Refreshingly direct and positive, our new full-backs rampaged up and down the line last year for their respective clubs and it’s quite thrilling to imagine them doing the same in Blue. To make this bombardment of the flanks as destructive as it should be in Manchester, a three-defender formation with wingbacks is the only way to go.
Moreover, while these guys are causing all sorts of problems out wide, they drag defenders with them, freeing up space in the middle. And who do we have waiting there? Kevin De Bruyne, David Silva, Yaya Touré, or Bernardo Silva. Magicians, with plenty of time and space on the ball. Bursting runs on either flank from full-back or winger. Movement up front from Gabriel Jesus and Sergio Agüero. It only points to one thing. Chances.
Let’s start taking them now lads.
Defensively speaking, however, it must be said that the system leaves the centre-backs very much in the spotlight. If you thought John Stones couldn’t catch a break last season, just wait for this year. His every move will, no doubt, be scrutinised. Even so, I’m confident he’ll succeed in his slightly adapted role.
The extra space up ahead of him created by the marauding wing-backs allows for Stones to step into the midfield, where he can spray passes about the pitch. Nicolás Otamendi, while often too ambitious with his passing, will look to do the same. It has the potential to confuse and overwhelm the opposition, as the holding midfielders and ‘attacking defenders’, if you like, rotate.
The only quibble I have is when the back three, bereft of full-back support, are exposed. But, three isolated centre-backs is better than two. With Vincent Kompany towering in amongst the three, I’m calmer. But here comes the obligatory statement when talking about our captain: That’s if he stays fit.
So, in theory, it’s a great idea. I certainly can’t see many flaws to the system, apart from potential centre-back injuries and a headache for Pep as he tries to fit all of the attacking quality he has at his disposal into fewer attacking positions. But that, I would argue, is not a bad problem to have at all.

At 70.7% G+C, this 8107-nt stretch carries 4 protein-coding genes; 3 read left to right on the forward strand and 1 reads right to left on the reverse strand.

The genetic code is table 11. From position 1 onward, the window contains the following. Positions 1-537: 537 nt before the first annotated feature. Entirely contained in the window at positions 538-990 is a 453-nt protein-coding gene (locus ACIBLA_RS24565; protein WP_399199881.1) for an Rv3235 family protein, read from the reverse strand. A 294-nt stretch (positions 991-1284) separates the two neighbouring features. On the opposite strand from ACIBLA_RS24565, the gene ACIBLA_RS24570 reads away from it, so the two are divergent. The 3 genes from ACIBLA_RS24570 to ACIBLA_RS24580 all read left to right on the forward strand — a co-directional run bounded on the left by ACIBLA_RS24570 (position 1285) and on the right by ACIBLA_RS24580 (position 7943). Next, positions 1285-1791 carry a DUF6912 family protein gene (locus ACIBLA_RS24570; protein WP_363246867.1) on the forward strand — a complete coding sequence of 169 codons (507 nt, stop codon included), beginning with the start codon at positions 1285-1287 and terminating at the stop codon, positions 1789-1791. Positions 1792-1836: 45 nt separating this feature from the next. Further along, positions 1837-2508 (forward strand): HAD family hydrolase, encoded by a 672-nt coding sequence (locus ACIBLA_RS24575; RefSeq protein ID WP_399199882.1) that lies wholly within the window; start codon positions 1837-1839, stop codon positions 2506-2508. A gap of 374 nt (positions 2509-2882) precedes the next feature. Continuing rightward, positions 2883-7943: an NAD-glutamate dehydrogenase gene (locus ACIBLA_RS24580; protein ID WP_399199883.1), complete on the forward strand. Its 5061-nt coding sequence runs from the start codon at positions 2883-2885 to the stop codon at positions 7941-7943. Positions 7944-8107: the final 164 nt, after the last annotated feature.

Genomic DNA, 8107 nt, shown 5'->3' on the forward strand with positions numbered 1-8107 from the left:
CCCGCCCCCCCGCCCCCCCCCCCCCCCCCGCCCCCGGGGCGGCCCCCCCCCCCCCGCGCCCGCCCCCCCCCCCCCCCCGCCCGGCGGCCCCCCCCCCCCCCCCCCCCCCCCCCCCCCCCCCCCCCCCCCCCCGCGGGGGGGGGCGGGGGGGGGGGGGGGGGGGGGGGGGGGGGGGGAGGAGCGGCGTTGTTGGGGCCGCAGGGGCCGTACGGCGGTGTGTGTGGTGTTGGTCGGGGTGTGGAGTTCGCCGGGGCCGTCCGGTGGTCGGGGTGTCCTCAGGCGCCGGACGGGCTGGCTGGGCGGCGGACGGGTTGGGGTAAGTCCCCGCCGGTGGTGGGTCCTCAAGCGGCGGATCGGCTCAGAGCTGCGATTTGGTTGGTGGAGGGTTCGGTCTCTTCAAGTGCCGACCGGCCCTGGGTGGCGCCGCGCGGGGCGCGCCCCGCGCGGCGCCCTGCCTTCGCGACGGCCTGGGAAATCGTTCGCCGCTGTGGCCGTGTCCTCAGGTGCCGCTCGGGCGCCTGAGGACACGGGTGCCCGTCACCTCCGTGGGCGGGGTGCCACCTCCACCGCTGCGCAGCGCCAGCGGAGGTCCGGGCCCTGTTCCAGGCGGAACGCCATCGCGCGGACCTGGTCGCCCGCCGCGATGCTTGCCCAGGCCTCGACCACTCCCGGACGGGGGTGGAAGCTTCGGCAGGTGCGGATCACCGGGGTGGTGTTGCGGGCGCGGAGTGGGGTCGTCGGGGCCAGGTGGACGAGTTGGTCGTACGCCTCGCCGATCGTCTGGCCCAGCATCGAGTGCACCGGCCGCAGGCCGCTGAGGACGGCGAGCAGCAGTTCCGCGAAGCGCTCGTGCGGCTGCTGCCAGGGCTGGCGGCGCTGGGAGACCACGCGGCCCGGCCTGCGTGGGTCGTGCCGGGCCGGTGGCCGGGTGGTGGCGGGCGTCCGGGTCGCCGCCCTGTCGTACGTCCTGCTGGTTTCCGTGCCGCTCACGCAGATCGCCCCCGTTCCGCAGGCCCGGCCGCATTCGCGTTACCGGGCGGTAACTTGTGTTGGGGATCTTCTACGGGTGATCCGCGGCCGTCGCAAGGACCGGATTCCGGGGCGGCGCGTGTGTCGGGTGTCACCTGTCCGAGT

Furthermore, not that I really care, but the system will give our defenders the chance to shut the social-media money whingers up once and for all. Kyle Walker has been vilified since he joined us for £50 million, but the lack of such furore surrounding Romelu Lukaku’s transfer is baffling, particularly when he joined our neighbours for almost double that figure, with the general consensus being that he can “justify” his mega-fee. So, unless our sceptics are just horrendously riddled with bias, I see no reason why the Manchester City defender agenda won’t be silenced with goals, assists and clean sheets from our newest acquisitions.
The only question that remains is how often Pep will use the system. Pre-season, with 10 goals scored and two conceded, suggests it should be the go-to formation. But that’s pre-season.
Pep’s tactical astuteness means that he has no doubt drilled his team to follow multiple formations, which he’ll look to use interchangeably. During games, don’t be surprised to see seemingly nonsensical substitutions to allow for formation shifts. He’ll look to confuse and perplex. Against the teams we expect to beat, shape-shifting should do just that. Against the teams we expect to battle, it should reduce the risk of a thrashing.
For me then, it’s a no-brainer. A system that increases our attacking potency while also stabilising our back line? Where do I sign?
Now, however, the question is which three at the back formation to use. 3-5-2? 3-4-3? 3-6-1? That’s a discussion for another time.